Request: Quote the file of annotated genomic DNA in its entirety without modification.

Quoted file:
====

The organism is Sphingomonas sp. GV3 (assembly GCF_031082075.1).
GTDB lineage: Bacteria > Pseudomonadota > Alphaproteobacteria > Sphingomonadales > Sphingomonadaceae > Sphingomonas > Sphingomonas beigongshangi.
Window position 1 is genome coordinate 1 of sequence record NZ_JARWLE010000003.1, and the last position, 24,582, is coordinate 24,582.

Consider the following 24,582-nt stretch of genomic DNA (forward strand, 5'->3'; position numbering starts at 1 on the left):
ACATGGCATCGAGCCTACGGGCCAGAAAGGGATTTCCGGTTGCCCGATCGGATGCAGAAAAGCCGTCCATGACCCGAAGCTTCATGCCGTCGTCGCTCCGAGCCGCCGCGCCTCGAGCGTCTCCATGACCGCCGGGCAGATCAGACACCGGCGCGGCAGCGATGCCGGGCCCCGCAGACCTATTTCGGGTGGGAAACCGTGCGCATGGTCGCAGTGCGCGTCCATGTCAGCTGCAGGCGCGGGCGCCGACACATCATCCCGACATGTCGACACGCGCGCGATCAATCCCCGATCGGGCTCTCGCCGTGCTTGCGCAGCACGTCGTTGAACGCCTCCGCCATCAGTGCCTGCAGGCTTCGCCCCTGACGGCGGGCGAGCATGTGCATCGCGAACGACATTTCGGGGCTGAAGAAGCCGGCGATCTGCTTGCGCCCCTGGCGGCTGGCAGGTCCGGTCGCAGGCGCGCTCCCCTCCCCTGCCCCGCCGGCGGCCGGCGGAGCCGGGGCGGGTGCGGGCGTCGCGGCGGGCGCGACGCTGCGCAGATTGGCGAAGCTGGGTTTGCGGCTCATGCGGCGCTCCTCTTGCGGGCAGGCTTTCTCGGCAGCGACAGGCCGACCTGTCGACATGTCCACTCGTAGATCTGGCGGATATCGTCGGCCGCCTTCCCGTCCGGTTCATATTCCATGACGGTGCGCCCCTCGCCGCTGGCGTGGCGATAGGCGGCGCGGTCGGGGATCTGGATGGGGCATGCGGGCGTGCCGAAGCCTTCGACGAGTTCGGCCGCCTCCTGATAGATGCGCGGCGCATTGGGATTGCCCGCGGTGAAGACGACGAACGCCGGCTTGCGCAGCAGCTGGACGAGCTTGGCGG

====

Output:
The organism is Sphingomonas sp. GV3 (assembly GCF_031082075.1).
GTDB lineage: Bacteria > Pseudomonadota > Alphaproteobacteria > Sphingomonadales > Sphingomonadaceae > Sphingomonas > Sphingomonas beigongshangi.
Window position 1 is genome coordinate 1 of sequence record NZ_JARWLE010000003.1, and the last position, 24,582, is coordinate 24,582.

Consider the following 24,582-nt stretch of genomic DNA (forward strand, 5'->3'; position numbering starts at 1 on the left):
ACATGGCATCGAGCCTACGGGCCAGAAAGGGATTTCCGGTTGCCCGATCGGATGCAGAAAAGCCGTCCATGACCCGAAGCTTCATGCCGTCGTCGCTCCGAGCCGCCGCGCCTCGAGCGTCTCCATGACCGCCGGGCAGATCAGACACCGGCGCGGCAGCGATGCCGGGCCCCGCAGACCTATTTCGGGTGGGAAACCGTGCGCATGGTCGCAGTGCGCGTCCATGTCAGCTGCAGGCGCGGGCGCCGACACATCATCCCGACATGTCGACACGCGCGCGATCAATCCCCGATCGGGCTCTCGCCGTGCTTGCGCAGCACGTCGTTGAACGCCTCCGCCATCAGTGCCTGCAGGCTTCGCCCCTGACGGCGGGCGAGCATGTGCATCGCGAACGACATTTCGGGGCTGAAGAAGCCGGCGATCTGCTTGCGCCCCTGGCGGCTGGCAGGTCCGGTCGCAGGCGCGCTCCCCTCCCCTGCCCCGCCGGCGGCCGGCGGAGCCGGGGCGGGTGCGGGCGTCGCGGCGGGCGCGACGCTGCGCAGATTGGCGAAGCTGGGTTTGCGGCTCATGCGGCGCTCCTCTTGCGGGCAGGCTTTCTCGGCAGCGACAGGCCGACCTGTCGACATGTCCACTCGTAGATCTGGCGGATATCGTCGGCCGCCTTCCCGTCCGGTTCATATTCCATGACGGTGCGCCCCTCGCCGCTGGCGTGGCGATAGGCGGCGCGGTCGGGGATCTGGATGGGGCATGCGGGCGTGCCGAAGCCTTCGACGAGTTCGGCCGCCTCCTGATAGATGCGCGGCGCATTGGGATTGCCCGCGGTGAAGACGACGAACGCCGGCTTGCGCAGCAGCTGGACGAGCTTGGCGG